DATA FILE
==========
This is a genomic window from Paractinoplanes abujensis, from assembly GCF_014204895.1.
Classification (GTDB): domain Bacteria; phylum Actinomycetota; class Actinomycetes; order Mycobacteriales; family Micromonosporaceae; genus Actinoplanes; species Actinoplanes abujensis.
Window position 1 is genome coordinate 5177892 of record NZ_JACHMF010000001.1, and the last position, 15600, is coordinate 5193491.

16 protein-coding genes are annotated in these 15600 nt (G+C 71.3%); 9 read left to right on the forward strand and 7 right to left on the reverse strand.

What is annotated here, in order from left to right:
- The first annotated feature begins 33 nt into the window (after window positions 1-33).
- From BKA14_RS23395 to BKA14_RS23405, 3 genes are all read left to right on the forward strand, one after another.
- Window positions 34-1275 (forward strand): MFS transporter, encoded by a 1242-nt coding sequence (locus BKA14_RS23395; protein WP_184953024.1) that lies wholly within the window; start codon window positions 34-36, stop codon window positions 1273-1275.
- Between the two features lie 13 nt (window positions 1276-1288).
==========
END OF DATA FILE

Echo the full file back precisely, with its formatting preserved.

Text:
This is a genomic window from Paractinoplanes abujensis, from assembly GCF_014204895.1.
Classification (GTDB): domain Bacteria; phylum Actinomycetota; class Actinomycetes; order Mycobacteriales; family Micromonosporaceae; genus Actinoplanes; species Actinoplanes abujensis.
Window position 1 is genome coordinate 5177892 of record NZ_JACHMF010000001.1, and the last position, 15600, is coordinate 5193491.

16 protein-coding genes are annotated in these 15600 nt (G+C 71.3%); 9 read left to right on the forward strand and 7 right to left on the reverse strand.

What is annotated here, in order from left to right:
- The first annotated feature begins 33 nt into the window (after window positions 1-33).
- From BKA14_RS23395 to BKA14_RS23405, 3 genes are all read left to right on the forward strand, one after another.
- Window positions 34-1275 (forward strand): MFS transporter, encoded by a 1242-nt coding sequence (locus BKA14_RS23395; protein WP_184953024.1) that lies wholly within the window; start codon window positions 34-36, stop codon window positions 1273-1275.
- Between the two features lie 13 nt (window positions 1276-1288).